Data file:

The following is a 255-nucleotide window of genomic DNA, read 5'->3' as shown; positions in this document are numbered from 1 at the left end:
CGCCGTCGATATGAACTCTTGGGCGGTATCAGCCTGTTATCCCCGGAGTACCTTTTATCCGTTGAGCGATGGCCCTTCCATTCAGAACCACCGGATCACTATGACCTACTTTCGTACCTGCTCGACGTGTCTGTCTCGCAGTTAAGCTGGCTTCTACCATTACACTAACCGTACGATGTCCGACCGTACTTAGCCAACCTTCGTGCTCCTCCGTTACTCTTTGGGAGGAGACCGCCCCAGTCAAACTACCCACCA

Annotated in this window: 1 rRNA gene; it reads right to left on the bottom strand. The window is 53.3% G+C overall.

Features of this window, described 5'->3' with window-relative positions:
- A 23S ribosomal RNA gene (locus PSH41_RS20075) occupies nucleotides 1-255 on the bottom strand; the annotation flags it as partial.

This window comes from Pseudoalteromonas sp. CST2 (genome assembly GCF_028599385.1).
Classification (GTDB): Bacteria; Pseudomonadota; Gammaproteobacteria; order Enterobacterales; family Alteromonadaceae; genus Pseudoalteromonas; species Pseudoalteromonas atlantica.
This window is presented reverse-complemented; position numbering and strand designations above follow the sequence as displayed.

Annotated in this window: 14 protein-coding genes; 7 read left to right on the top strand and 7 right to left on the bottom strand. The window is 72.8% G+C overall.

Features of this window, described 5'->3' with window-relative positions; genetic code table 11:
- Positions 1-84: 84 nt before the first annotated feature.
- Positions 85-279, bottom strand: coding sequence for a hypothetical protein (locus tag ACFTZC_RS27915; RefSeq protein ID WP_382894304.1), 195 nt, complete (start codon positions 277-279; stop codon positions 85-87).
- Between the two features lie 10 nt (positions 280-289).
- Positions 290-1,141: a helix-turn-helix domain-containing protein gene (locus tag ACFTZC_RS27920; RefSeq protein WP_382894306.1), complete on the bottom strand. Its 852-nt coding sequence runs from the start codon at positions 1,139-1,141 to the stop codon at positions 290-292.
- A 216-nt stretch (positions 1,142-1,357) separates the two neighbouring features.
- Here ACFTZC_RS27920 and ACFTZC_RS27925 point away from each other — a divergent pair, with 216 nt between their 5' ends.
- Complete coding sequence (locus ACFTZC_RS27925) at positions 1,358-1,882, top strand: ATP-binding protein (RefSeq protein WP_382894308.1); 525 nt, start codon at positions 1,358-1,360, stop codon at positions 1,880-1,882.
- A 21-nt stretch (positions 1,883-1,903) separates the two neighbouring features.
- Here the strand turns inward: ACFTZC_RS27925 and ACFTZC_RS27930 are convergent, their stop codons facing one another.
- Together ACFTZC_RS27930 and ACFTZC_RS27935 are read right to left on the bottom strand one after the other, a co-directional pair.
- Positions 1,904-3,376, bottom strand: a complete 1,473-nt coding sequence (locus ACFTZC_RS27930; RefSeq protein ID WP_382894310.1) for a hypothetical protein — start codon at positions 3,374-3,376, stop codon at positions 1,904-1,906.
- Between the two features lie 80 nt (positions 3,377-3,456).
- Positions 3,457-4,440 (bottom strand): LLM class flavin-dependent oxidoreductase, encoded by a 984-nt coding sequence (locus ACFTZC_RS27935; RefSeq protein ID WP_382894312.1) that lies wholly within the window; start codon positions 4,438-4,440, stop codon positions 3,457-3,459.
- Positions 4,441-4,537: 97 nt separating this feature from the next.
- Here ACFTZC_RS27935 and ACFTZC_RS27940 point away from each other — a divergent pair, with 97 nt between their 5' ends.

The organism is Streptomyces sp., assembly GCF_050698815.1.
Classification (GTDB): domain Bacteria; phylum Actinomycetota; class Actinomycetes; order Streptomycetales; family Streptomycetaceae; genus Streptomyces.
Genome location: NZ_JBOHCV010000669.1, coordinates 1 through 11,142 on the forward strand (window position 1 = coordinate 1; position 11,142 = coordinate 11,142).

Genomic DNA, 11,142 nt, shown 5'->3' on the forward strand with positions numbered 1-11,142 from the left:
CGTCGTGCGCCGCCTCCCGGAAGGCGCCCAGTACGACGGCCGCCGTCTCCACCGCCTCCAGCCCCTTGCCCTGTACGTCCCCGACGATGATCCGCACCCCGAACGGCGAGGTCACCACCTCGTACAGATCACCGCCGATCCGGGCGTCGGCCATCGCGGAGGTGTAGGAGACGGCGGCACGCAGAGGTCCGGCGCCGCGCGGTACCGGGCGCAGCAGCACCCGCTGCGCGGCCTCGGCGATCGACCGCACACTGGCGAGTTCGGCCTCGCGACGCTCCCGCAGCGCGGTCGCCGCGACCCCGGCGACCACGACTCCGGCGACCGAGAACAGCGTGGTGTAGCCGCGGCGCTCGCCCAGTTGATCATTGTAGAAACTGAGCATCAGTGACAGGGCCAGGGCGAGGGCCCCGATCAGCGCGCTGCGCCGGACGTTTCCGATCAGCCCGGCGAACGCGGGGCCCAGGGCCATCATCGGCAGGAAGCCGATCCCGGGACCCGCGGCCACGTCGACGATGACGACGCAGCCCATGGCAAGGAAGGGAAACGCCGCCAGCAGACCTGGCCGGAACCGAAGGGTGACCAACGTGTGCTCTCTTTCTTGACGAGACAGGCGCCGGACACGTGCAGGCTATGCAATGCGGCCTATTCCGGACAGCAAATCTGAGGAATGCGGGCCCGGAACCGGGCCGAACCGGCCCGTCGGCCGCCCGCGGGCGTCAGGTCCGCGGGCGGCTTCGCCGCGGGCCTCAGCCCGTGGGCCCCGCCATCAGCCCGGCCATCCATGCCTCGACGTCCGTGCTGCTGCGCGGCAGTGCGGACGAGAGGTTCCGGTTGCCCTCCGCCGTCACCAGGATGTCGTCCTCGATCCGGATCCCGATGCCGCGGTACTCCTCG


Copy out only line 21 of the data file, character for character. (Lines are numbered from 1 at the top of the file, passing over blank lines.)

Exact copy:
- Positions 1,904-3,376, bottom strand: a complete 1,473-nt coding sequence (locus ACFTZC_RS27930; RefSeq protein ID WP_382894310.1) for a hypothetical protein — start codon at positions 3,374-3,376, stop codon at positions 1,904-1,906.